Posted on Leave a comment

EU Law Changes to Nutrition Labelling


  1. Summary
  2. Exempted Food and Drinks
  3. Nutrients
  4. Reference Intakes
  5. Nutrient Reference Values
  6. Closing Thoughts


The EU laws regulating the information on the back of foodstuffs is changing. This is because of EU Regulation No. 1169/2011.

How does this affect you?

Effective Dates

The provision of nutrition information is currently voluntary (unless a claim is made). From 13 December 2016, this will be mandatory for most pre-packed foods. This includes products sold through distance selling.

If you are currently, optionally providing nutritional information to customers, you should already be conforming to the new format from 13 December 2014.

Exempted Food and Drinks

Except where other EU provisions apply, the following list of foods are exempt from mandatory nutrition information display:

  1. Unprocessed products that comprise a single ingredient or category of ingredients;
  2. Processed products which the only processing they have been subjected to is maturing and that comprise a single ingredient or category of ingredients;
  3. Waters intended for human consumption, including those where the only added ingredients are carbon dioxide and/or flavourings;
  4. A herb, a spice or mixtures thereof;
  5. Salt and salt substitutes;
  6. Table top sweeteners;
  7. Products covered by Directive 1999/4/EC of the European Parliament and of the Council of 22 February 1999 relating to coffee extracts and chicory extracts ( 1 ), whole or milled coffee beans and whole or milled decaffeinated coffee beans;
  8. Herbal and fruit infusions, tea, decaffeinated tea, instant or soluble tea or tea extract, decaffeinated instant or soluble tea or tea extract, which do not contain other added ingredients than flavourings which do not modify the nutritional value of the tea;
  9. Fermented vinegars and substitutes for vinegar, including those where the only added ingredients are flavourings;
  10. Flavourings;
  11. Food additives;
  12. Processing aids;
  13. Food enzymes;
  14. Gelatine;
  15. Jam setting compounds;
  16. Yeast;
  17. Chewing-gums;
  18. Food in packaging or containers the largest surface of which has an area of less than 25 cm2;
  19. Food, including handcrafted food, directly supplied by the manufacturer of small quantities of products to the final consumer or to local retail establishments directly supplying the final consumer.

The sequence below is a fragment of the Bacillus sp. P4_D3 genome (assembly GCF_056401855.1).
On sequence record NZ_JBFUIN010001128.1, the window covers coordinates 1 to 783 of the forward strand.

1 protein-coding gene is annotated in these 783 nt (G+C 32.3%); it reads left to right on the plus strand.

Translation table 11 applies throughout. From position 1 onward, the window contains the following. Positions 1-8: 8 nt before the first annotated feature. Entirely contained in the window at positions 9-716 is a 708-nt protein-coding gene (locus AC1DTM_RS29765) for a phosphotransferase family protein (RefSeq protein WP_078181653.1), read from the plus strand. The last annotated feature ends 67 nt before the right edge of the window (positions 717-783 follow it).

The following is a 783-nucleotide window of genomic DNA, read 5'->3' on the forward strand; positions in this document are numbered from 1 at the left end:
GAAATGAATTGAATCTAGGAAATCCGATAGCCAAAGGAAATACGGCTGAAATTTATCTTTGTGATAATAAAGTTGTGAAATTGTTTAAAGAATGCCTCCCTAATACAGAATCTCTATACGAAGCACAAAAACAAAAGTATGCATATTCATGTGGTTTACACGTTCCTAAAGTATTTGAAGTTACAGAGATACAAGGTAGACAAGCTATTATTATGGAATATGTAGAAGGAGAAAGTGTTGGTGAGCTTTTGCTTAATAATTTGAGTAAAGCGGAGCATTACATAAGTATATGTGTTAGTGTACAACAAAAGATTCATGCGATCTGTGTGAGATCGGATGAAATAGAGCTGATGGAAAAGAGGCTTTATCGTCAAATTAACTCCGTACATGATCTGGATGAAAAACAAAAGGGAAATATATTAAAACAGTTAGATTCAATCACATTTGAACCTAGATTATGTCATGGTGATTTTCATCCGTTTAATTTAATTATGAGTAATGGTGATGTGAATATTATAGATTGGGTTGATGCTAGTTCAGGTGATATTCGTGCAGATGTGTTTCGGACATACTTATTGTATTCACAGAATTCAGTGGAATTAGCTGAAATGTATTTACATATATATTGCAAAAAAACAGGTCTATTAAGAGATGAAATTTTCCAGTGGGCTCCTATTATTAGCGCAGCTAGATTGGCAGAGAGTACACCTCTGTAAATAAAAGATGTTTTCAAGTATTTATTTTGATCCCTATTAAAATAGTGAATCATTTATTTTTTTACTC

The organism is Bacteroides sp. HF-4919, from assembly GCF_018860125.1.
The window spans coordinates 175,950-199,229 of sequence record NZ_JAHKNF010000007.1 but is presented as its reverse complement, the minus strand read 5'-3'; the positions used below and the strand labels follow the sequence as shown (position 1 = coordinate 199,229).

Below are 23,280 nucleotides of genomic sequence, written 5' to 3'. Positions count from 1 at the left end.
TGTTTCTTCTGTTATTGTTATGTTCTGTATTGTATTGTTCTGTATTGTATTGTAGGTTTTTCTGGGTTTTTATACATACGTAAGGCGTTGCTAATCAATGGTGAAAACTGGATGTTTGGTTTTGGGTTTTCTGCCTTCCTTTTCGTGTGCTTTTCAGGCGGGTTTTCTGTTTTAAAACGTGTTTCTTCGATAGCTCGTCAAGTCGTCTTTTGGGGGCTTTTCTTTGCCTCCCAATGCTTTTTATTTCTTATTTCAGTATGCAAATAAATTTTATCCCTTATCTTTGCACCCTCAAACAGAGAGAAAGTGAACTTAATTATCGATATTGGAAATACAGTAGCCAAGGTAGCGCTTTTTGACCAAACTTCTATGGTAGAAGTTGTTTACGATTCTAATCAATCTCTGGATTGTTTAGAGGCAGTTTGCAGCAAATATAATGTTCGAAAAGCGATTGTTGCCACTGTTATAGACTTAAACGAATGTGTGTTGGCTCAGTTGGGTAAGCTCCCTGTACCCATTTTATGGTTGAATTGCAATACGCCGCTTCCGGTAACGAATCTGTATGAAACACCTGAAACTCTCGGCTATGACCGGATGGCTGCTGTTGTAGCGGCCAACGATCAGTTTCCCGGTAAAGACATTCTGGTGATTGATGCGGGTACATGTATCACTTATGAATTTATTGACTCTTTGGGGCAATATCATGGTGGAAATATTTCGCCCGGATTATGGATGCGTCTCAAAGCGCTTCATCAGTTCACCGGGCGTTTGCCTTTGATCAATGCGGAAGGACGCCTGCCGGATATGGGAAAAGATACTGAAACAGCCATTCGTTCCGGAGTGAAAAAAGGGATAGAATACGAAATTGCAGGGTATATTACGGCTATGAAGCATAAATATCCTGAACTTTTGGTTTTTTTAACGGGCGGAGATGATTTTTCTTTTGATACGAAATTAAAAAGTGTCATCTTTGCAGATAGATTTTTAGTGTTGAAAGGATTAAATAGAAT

EU Regulation No. 1169/2011, Annex V


Nutritional information will need to be shown per 100g or 100ml.

The minimum font-size used in the nutritional information is 1.2mm x-height

Information is displayed in a table with the numbers aligned, though a linear format is permitted if insufficient space.

Where nutrients are not present or in negligible amounts, they may be mentioned in a separate sentence. See below for an example of this.

Mandatory Nutrients

The nutrients which much be included (except when the food or drink is exempt, see above) in the nutritional information are:

  • Energy in kilokoules (kJ) / and kilocalories (kcal)
  • Fat
    • of which saturates
  • Carbohydrate
    • of which sugars
  • Protein
  • Salt

Food and Drink Federation, Mandatory Back of Pack Nutrition Labelling

Optional Nutrients

The mandatory information can be supplemented with the following optional nutrients: mono-unsaturates, polyunsaturates, polyols, starch and fibre, provided they follow the order below.

Some vitamins and minerals may also be shown, providing they exist in a sufficient quantitiy. See the Vitamins section below for more information.


When nutritional information is shown, it must be displayed in this order:

  • energy
  • fat
    • of which saturates,
    • of which mono-unsaturates,